In McMillin Albany LLC et al. v. The Superior Court of Kern County (Van Tassel) [Case No. S229762], the California Supreme Court held that California Civil Code §§ 895 et seq. (the “Right to Repair Act”) provides the exclusive remedy for construction defect claims for economic loss and resulting property damages arising from new residential construction. The Supreme Court also held that homeowners are required to engage in the pre-litigation notice and cure procedures under the Right to Repair Act.
The long-awaited holding in McMillin resolved a split in authority among the California Court of Appeals, and effectively overruled the holdings in Liberty Mutual Insurance Company v. Brookfield Crystal Cove LLC [(2013) 219 Cal.App.4th 98 (“Liberty”)] and Burch v. Superior Court [(2014) 223 Cal.App.4th 1411 (“Burch”)], to the extent inconsistent with McMillin. In Liberty and Burch, the California Court of Appeals held that the Right to Repair Act is not the exclusive remedy for construction defect lawsuits that allege resulting property damage arising from new residential construction. Homeowners were thus not required to engage in the pre-litigation notice and cure procedures under the Right to Repair Act because such lawsuits could be maintained as common law claims. As to construction defect lawsuits where resulting property damage had not occurred (i.e. pure economic loss), such claims are barred by the holding in Aas v. Superior Court [(2000) 24 Cal.4th 627] unless they can be brought under the Right to Repair Act.
In McMillin, a construction defect lawsuit was brought by the purchasers of 37 new single-family homes from McMillin Albany LLC. The homes were purchased at various times after January 2003, thus implicating the Right to Repair Act. In 2013, the homeowners initiated the lawsuit against McMillin Albany LLC alleging numerous construction defects in their respective homes. The complaint included common law causes of action for negligence, strict products liability, breach of contract and breach of warranty, as well as a claim for violation of the Right to Repair Act.
In the trial court, McMillin Albany LLC moved for an order staying litigation to allow the parties to engage in the pre-litigation notice and cure procedures under the Right to Repair Act. The trial court denied the motion, relying upon the California Court of Appeals holding in Liberty. McMillin Albany LLC appealed the trial court ruling.
On appeal, and disagreeing with the holdings in Liberty and Burch, the California Court of Appeals ruled that the parties must follow the pre-litigation notice and cure procedures because the Right to Repair Act is the exclusive remedy for construction defect claims where property damage has occurred. The Court of Appeals observed that “the Legislature intended that all claims arising out of defects in residential construction involving post-2003 sales of new homes be subject to the standards and requirements of the Act.”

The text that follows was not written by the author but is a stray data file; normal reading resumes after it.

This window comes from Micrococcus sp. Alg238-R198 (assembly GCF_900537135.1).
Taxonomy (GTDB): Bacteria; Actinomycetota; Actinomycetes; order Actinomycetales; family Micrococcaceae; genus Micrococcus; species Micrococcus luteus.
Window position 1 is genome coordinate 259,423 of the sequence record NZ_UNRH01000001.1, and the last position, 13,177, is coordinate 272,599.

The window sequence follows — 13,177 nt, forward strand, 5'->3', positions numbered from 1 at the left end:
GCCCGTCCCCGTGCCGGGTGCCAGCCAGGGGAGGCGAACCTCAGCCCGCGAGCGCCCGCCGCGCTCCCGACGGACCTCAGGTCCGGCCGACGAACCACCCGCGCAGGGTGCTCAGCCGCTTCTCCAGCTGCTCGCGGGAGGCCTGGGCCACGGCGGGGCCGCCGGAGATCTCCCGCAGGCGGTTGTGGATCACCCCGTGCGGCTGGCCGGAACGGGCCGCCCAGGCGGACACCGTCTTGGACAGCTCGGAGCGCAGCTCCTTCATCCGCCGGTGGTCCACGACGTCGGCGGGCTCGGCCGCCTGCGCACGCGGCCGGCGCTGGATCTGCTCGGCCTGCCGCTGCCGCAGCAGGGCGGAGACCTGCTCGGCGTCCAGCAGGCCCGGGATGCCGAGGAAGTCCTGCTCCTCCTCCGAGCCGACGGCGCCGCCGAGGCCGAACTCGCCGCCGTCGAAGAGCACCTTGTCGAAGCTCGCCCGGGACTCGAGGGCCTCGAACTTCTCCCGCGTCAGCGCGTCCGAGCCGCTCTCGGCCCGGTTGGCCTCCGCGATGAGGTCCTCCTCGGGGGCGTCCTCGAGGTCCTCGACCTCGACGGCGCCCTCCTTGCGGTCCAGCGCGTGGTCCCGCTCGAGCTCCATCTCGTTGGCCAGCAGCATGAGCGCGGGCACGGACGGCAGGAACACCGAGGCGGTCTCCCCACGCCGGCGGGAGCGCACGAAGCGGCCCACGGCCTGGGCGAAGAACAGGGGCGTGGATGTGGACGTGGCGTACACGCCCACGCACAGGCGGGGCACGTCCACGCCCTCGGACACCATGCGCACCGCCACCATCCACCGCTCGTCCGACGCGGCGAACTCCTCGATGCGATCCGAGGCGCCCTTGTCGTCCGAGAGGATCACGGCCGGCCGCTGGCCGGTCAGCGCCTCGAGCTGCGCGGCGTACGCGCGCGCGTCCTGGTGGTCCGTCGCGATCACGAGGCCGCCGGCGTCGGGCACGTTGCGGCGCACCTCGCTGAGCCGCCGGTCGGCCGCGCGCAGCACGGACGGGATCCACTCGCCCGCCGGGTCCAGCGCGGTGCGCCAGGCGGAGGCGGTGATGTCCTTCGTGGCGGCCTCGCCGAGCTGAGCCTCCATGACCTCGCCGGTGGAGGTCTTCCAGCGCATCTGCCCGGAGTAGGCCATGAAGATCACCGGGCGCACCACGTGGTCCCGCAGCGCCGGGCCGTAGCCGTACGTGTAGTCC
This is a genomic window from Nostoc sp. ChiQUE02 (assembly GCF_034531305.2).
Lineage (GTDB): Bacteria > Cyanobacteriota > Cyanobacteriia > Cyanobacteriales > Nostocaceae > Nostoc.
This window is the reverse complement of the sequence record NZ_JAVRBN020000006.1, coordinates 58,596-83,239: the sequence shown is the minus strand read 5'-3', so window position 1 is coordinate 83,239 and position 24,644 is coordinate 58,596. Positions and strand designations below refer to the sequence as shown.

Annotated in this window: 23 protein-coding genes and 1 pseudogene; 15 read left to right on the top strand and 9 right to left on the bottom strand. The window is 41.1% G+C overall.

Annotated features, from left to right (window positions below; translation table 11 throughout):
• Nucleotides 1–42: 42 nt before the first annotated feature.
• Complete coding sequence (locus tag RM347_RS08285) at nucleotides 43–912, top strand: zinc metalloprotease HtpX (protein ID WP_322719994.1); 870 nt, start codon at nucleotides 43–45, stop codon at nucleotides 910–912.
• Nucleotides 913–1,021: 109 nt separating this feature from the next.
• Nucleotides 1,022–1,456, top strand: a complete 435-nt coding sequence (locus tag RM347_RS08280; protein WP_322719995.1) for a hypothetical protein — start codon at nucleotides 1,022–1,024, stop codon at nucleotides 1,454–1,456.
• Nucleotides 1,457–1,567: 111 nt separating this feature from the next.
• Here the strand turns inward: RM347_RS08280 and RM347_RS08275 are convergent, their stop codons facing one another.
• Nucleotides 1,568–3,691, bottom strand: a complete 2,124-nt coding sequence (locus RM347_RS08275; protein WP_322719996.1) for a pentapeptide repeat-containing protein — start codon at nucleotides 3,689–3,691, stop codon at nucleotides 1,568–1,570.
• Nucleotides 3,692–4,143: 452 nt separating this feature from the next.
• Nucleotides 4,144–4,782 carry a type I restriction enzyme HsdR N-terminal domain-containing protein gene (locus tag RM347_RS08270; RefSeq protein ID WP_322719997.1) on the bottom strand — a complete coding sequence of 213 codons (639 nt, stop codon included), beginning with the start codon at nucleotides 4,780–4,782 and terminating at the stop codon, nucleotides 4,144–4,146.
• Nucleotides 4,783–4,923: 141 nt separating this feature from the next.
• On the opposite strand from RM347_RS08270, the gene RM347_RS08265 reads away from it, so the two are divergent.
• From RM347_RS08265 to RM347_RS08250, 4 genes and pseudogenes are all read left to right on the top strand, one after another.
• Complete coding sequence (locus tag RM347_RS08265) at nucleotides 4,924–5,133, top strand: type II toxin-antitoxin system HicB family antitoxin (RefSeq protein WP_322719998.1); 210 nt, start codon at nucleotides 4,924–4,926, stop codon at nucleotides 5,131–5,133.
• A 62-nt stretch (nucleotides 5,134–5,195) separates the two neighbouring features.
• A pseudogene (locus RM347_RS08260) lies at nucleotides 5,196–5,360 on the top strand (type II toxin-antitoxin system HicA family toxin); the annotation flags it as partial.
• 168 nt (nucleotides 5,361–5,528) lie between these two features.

The California Supreme Court affirmed the ruling of the California Court of Appeals. In its analysis, the Supreme Court looked to the language of the Right to Repair Act and its legislative history to determine whether the common law had been supplanted where construction defect claims resulted in property damages. In this regard, the Supreme Court recognized that Section 896 states the Right to Repair Act applies to “any action” seeking damages for construction defect. This section also states that “claims or causes of action shall be limited to violation of” the functionality standards set forth in the Right to Repair Act and apply only to “original construction intended to be sold as an individual dwelling unit.”
Moreover, Section 944 identifies what damages may be recovered under the Right to Repair Act by a homeowner, which covers the kinds of damages recoverable in a construction defect lawsuit, and Section 943 establishes that such damages may only be recovered under the Right to Repair Action, absent an express exception. The damages recoverable under the Right to Repair Act include pure economic losses, unlike a common law claim.
Furthermore, the Supreme Court recognized that “the creation of a mandatory pre-litigation process and the granting of a right to repair, would be thwarted if we were to read the Act to permit homeowners to continue to sue as before at common law, without abiding by the procedural requirements of the Act, for construction defect claims involving damages other than economic loss.”
Accordingly, the Supreme Court held the Right to Repair Act shows a legislative intent to modify the common law and effectively “provides that construction defect claims not involving personal injury will be treated the same procedurally going forward whether or not the underlying defects gave rise to any property damage.” Therefore, “claims seeking recovery for construction defect damage are subject to the Act’s pre-litigation procedures regardless of how they are pleaded.”